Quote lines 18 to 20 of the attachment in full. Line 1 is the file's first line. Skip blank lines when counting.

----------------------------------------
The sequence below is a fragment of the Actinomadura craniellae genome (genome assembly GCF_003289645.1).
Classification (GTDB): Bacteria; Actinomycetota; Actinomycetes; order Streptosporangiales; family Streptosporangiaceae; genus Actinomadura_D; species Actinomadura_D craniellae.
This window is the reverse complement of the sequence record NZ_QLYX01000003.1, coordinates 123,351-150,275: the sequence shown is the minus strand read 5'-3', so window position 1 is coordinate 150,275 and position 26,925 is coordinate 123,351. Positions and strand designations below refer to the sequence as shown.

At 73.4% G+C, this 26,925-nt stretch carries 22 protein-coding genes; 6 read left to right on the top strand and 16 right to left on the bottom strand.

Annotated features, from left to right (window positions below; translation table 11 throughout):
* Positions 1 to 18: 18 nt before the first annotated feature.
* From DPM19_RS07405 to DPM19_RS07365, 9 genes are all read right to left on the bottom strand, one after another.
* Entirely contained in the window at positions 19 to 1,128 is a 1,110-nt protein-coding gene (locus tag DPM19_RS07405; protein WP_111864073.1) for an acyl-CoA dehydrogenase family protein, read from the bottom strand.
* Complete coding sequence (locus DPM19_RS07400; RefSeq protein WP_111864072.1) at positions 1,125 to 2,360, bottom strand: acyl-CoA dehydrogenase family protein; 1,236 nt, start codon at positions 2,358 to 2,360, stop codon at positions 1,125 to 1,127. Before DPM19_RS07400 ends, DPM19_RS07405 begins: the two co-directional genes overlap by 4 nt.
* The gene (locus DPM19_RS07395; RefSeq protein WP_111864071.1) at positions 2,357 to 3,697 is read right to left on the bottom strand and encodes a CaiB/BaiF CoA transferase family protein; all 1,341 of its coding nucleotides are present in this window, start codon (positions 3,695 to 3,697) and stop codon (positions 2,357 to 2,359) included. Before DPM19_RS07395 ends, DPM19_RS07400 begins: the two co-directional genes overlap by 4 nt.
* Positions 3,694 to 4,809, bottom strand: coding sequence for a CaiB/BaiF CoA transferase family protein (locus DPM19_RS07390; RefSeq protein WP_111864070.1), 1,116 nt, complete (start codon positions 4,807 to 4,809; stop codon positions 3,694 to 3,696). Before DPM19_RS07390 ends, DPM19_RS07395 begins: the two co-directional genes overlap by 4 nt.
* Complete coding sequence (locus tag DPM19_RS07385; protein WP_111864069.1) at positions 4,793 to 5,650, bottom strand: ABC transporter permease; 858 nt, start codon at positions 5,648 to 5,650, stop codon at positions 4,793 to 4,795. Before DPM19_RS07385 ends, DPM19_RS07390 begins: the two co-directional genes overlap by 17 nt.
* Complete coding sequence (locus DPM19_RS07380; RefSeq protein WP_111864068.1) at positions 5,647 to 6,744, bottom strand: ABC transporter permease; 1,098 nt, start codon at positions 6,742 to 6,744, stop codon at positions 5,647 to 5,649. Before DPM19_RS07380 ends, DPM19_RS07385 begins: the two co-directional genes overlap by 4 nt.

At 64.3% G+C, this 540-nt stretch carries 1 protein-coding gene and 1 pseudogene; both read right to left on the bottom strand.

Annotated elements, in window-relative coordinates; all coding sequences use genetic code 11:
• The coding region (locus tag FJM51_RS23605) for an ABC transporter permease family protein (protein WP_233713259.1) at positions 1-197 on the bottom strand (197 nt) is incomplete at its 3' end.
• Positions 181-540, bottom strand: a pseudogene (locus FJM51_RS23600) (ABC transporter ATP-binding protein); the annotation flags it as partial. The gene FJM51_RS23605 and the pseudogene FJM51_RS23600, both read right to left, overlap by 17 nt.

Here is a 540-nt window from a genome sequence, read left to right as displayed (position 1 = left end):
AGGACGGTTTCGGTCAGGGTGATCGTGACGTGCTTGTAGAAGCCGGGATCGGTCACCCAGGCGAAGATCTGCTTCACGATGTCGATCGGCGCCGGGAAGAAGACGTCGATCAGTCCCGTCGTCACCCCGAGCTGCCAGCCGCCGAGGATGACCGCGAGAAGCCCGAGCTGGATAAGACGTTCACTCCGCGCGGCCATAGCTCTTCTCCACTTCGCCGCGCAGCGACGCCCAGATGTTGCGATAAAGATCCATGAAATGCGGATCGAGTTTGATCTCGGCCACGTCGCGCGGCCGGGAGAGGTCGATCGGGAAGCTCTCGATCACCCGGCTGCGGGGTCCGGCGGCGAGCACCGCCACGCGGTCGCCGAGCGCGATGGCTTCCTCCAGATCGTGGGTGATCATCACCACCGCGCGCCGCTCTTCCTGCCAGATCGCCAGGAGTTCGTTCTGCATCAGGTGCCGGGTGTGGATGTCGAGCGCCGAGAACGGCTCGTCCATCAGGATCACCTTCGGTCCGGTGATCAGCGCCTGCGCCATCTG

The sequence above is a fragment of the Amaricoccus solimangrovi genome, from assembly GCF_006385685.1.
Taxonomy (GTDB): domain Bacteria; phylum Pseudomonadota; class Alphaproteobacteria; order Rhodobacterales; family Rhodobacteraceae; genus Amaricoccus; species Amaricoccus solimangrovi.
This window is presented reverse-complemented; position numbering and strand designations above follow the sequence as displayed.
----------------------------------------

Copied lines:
Here is a 540-nt window from a genome sequence, read left to right as displayed (position 1 = left end):
AGGACGGTTTCGGTCAGGGTGATCGTGACGTGCTTGTAGAAGCCGGGATCGGTCACCCAGGCGAAGATCTGCTTCACGATGTCGATCGGCGCCGGGAAGAAGACGTCGATCAGTCCCGTCGTCACCCCGAGCTGCCAGCCGCCGAGGATGACCGCGAGAAGCCCGAGCTGGATAAGACGTTCACTCCGCGCGGCCATAGCTCTTCTCCACTTCGCCGCGCAGCGACGCCCAGATGTTGCGATAAAGATCCATGAAATGCGGATCGAGTTTGATCTCGGCCACGTCGCGCGGCCGGGAGAGGTCGATCGGGAAGCTCTCGATCACCCGGCTGCGGGGTCCGGCGGCGAGCACCGCCACGCGGTCGCCGAGCGCGATGGCTTCCTCCAGATCGTGGGTGATCATCACCACCGCGCGCCGCTCTTCCTGCCAGATCGCCAGGAGTTCGTTCTGCATCAGGTGCCGGGTGTGGATGTCGAGCGCCGAGAACGGCTCGTCCATCAGGATCACCTTCGGTCCGGTGATCAGCGCCTGCGCCATCTG

The sequence above is a fragment of the Amaricoccus solimangrovi genome, from assembly GCF_006385685.1.